More than 85% of women report having at least one menopause symptom, and those symptoms can include eye problems. Even though it’s incredibly common to experience changes as you go through perimenopause and enter menopause, vision changes can sometimes go unnoticed or under-reported. If you feel like menopause is causing vision issues, here’s what may be occurring and what can help.
Menopause and eye problems
Dry eye is prevalent around menopause, with more than 60% of women reporting it. Changing hormone levels are the reason menopause can cause eye problems like dry eye. During this time of life, estrogen becomes low, and progesterone as well as androgen hormones (like testosterone) continue to decline. As a result, two glands in your eye, the meibomian and lacrimal glands, have a reduced capacity to produce lubrication.
Feeling like your eyes are itchy, red, gritty, or that your vision is blurry can all indicate dry eye. Even though it sounds counterintuitive, dry eye sometimes leads to tearing as well. However, in these instances, even though there are enough tears, the quality is not sufficient enough to adequately lubricate the eye.
Any changes to your vision should be evaluated, and addressing dry eye is important for comfort and vision health. Over-the-counter products can be beneficial. So can making modifications to your environment. This might include a quality lubricating eye product. It also means evaluating if using the blue-light filter on your phone or tablet can help. You’ll want to wear sunglasses and possibly switch out your contacts for glasses occasionally. Another factor that can make dry eye worse for women is lash extensions that are too long. These bring more air to the eye’s surface each time you blink. Instead, look for quality lash options that won’t harm your vision health.
But before stocking up on products or making too many changes on your own, it’s best to be seen by a qualified healthcare practitioner. They’ll check for any other causes behind your dry eye and be able to recommend specific steps and/or prescribe specific products.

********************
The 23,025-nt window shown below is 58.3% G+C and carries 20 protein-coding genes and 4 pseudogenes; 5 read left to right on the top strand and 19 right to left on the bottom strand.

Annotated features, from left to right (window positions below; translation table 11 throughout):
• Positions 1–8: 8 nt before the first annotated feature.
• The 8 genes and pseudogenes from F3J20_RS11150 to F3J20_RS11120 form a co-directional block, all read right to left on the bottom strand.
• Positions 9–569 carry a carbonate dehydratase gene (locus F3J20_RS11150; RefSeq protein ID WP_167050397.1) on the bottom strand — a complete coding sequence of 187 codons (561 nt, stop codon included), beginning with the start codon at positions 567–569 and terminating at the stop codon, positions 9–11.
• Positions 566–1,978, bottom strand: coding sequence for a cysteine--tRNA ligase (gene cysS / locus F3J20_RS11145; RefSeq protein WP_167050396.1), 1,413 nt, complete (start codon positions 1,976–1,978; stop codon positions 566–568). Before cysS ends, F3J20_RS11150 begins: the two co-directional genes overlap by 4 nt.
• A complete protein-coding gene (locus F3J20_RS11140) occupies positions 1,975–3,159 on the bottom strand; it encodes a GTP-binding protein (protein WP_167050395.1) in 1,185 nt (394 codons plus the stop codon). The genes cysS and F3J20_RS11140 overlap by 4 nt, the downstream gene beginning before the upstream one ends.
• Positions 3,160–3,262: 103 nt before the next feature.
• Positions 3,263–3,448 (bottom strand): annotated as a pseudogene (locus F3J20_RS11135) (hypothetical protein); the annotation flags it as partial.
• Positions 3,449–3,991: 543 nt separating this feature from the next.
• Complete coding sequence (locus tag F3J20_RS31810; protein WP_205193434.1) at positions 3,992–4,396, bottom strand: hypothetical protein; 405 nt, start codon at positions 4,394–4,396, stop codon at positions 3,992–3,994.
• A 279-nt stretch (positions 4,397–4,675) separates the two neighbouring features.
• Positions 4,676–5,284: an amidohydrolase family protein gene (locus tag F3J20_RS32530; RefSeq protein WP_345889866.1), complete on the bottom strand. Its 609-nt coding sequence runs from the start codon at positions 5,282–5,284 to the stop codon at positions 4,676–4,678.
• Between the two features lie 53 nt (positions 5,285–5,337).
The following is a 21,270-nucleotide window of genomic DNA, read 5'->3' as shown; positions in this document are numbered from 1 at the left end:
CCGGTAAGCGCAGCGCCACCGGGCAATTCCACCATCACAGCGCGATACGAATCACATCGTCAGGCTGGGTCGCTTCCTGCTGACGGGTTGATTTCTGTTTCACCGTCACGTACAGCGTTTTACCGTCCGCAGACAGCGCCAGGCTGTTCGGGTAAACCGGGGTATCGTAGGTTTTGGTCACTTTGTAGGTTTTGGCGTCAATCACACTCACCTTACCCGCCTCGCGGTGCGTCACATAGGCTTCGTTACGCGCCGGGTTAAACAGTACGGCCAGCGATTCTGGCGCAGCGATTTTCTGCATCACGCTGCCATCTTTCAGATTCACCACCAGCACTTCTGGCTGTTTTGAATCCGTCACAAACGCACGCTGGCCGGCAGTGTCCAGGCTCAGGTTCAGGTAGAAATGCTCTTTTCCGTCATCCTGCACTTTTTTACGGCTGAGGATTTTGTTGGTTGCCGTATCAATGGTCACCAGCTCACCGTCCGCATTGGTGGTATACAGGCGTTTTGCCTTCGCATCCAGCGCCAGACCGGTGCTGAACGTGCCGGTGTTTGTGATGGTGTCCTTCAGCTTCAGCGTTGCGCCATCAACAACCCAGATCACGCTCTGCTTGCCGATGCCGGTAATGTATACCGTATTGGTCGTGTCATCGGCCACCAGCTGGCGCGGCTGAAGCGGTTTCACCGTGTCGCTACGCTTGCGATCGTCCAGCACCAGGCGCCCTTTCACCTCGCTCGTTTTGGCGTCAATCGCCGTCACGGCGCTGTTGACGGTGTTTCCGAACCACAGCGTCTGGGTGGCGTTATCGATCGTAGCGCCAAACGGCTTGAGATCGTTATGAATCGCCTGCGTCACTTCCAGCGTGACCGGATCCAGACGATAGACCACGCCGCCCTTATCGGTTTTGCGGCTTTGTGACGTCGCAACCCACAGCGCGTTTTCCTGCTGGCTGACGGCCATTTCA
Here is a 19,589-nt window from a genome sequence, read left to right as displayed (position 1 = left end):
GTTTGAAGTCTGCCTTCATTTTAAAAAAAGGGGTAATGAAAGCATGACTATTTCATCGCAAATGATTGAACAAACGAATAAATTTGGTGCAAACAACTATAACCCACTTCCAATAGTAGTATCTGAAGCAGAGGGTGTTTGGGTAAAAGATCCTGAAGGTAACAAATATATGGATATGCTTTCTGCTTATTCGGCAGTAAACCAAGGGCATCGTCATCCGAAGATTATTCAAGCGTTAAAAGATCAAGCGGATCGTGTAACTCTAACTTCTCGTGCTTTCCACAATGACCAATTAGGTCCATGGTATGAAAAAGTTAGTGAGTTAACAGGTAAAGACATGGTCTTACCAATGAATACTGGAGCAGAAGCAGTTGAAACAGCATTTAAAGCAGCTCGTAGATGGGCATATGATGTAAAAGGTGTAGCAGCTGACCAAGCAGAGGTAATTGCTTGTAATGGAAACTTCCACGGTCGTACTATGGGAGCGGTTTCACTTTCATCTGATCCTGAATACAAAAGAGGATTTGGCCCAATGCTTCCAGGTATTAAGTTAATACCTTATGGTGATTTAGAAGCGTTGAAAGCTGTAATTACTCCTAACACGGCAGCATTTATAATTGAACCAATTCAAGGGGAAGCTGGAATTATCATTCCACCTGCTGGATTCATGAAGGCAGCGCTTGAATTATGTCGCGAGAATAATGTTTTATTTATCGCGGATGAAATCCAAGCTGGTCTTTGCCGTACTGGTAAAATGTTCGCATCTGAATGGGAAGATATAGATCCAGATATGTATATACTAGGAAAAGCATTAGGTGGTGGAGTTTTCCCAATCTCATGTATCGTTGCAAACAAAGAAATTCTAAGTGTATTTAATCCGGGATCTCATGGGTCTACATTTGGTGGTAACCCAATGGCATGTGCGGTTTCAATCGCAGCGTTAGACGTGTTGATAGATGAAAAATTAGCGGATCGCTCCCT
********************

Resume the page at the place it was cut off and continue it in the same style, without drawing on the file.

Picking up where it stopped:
Open-angle glaucoma is a condition that’s associated with fluid buildup and increased intraocular (inner eye) pressure, which result in damage to the optic nerve damage. Damage to the optic nerve, which carries nerve impulses to the brain, can lead to progressive, permanent vision loss–though this usually happens slowly.
Women may wonder if menopause can cause eye problems like glaucoma. As you age and especially if you’re female, you’re at an increased risk for developing open-angle glaucoma. Other risk factors include certain medical conditions, family history, and race (particularly those who are Asian, Black, and Hispanic). Yearly eye exams are necessary to evaluate the health of your vision and the optic nerve. Research indicates that women who go through menopause early (before age 45) are at a higher risk for open-angle glaucoma. It’s important to keep your appointments and make your optometrist and/or ophthalmologist aware if you’re experiencing menopause early.
Cataracts usually develops after age 60 and is more often seen in women than men. Because cataracts isn’t painful and may not affect your vision at first, some people don’t know that it’s developing. Others become aware of vision changes like cloudiness, reduced night vision, double vision, muted colors, and glare sensitivity. (Glare sensitivity is when bright light limits your ability to make out details and shapes in what you see.)
Risk factors for cataracts include smoking and diabetes. Eating a diet rich in nutrients, managing other health conditions, and working on building healthy habits are important steps to take. At first, your glasses may feel like they help with the symptoms of cataracts. As cataracts develops, this usually isn’t enough and surgery is needed. Cataracts surgery is safe and effective.
Using hormone replacement therapy (HRT) for menopause-related eye conditions and symptoms
Hormone replacement therapy (HRT) helps with many symptoms of menopause, but it does not universally prevent eye-related conditions associated with aging and menopause. Some studies on HRT and dry eye have concluded that HRT helps, but other studies have shown that, particularly estrogen replacement alone, can make dry eye worse.
There is some evidence that shows women on estrogen replacement may have a reduced risk of developing glaucoma. However, HRT has its own risks and benefits. The possible protection it offers against glaucoma should be just one part of the discussion you have with your primary care physician on if HRT is right for you.
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